This note provides an update of the results of the 2017 Bitcoin Omnibus Survey (BTCOS) conducted by the Bank of Canada from December 12 to 15, 2017. The BTCOS was previously conducted in November and December 2016 and the results were reported in Henry et al. (2017, forthcoming).
We propose a functional principal components method that accounts for stratified random sample weighting and time dependence in the observations to understand the evolution of distributions of monthly micro-level consumer prices for the United Kingdom (UK).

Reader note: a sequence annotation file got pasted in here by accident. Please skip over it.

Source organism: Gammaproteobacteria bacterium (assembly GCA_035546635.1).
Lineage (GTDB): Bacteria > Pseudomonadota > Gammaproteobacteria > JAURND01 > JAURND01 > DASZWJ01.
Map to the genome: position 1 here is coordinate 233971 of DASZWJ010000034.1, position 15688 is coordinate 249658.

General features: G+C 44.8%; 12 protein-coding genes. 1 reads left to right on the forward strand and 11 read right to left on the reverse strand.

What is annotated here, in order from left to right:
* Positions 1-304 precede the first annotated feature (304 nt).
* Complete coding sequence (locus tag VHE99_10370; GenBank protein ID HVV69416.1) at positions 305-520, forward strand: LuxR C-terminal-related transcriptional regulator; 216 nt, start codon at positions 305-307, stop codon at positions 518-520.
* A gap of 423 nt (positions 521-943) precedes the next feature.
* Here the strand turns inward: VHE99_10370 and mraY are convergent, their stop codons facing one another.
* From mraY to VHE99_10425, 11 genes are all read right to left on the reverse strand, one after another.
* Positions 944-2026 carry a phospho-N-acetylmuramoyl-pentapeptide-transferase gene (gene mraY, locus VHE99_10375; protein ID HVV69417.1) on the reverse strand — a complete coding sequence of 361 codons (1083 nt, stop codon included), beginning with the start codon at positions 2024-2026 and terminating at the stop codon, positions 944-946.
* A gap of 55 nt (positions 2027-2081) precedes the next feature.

Recent data show that the use of credit cards in Canada has been increasing, while the use of cash has been declining. At the same time, only two-thirds of small or medium-sized businesses accept credit cards.
There has been tremendous discussion of Bitcoin, digital currencies and FinTech. However, there is limited empirical evidence of Bitcoin’s adoption and usage. We propose a methodology to collect a nationally representative sample using the Bitcoin Omnibus Survey (BTCOS) to track the ubiquity and usage of Bitcoin in Canada.
Cash is the preferred method of payment for small value transactions generally less than $25. We provide insight to this finding with a new theoretical model that characterizes and compares consumers’ costs of paying with cash to paying with cards for each transaction.